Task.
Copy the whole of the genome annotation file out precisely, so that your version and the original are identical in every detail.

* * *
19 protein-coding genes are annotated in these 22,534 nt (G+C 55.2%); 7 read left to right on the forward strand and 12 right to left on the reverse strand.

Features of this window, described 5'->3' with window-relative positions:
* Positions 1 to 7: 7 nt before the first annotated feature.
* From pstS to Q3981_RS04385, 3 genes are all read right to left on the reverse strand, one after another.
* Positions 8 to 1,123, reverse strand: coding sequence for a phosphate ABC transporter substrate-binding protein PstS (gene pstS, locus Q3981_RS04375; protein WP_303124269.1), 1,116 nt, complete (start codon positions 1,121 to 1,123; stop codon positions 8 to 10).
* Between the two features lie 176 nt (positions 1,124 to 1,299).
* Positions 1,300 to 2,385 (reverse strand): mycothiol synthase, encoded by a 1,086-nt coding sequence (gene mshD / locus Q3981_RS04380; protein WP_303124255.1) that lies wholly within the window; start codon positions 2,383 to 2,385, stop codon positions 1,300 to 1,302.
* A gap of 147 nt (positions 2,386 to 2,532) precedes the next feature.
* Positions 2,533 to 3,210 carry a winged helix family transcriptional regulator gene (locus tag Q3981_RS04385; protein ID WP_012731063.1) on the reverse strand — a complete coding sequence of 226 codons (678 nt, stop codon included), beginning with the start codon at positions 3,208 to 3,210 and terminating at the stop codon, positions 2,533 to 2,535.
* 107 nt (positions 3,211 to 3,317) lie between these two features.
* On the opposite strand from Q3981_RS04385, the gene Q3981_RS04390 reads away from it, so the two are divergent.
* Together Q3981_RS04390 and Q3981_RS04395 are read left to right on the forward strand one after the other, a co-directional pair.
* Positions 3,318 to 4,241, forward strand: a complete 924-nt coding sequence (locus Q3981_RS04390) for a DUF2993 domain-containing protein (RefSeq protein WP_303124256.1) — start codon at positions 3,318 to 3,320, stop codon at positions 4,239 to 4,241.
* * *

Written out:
19 protein-coding genes are annotated in these 22,534 nt (G+C 55.2%); 7 read left to right on the forward strand and 12 right to left on the reverse strand.

Features of this window, described 5'->3' with window-relative positions:
* Positions 1 to 7: 7 nt before the first annotated feature.
* From pstS to Q3981_RS04385, 3 genes are all read right to left on the reverse strand, one after another.
* Positions 8 to 1,123, reverse strand: coding sequence for a phosphate ABC transporter substrate-binding protein PstS (gene pstS, locus Q3981_RS04375; protein WP_303124269.1), 1,116 nt, complete (start codon positions 1,121 to 1,123; stop codon positions 8 to 10).
* Between the two features lie 176 nt (positions 1,124 to 1,299).
* Positions 1,300 to 2,385 (reverse strand): mycothiol synthase, encoded by a 1,086-nt coding sequence (gene mshD / locus Q3981_RS04380; protein WP_303124255.1) that lies wholly within the window; start codon positions 2,383 to 2,385, stop codon positions 1,300 to 1,302.
* A gap of 147 nt (positions 2,386 to 2,532) precedes the next feature.
* Positions 2,533 to 3,210 carry a winged helix family transcriptional regulator gene (locus tag Q3981_RS04385; protein ID WP_012731063.1) on the reverse strand — a complete coding sequence of 226 codons (678 nt, stop codon included), beginning with the start codon at positions 3,208 to 3,210 and terminating at the stop codon, positions 2,533 to 2,535.
* 107 nt (positions 3,211 to 3,317) lie between these two features.
* On the opposite strand from Q3981_RS04385, the gene Q3981_RS04390 reads away from it, so the two are divergent.
* Together Q3981_RS04390 and Q3981_RS04395 are read left to right on the forward strand one after the other, a co-directional pair.
* Positions 3,318 to 4,241, forward strand: a complete 924-nt coding sequence (locus Q3981_RS04390) for a DUF2993 domain-containing protein (RefSeq protein WP_303124256.1) — start codon at positions 3,318 to 3,320, stop codon at positions 4,239 to 4,241.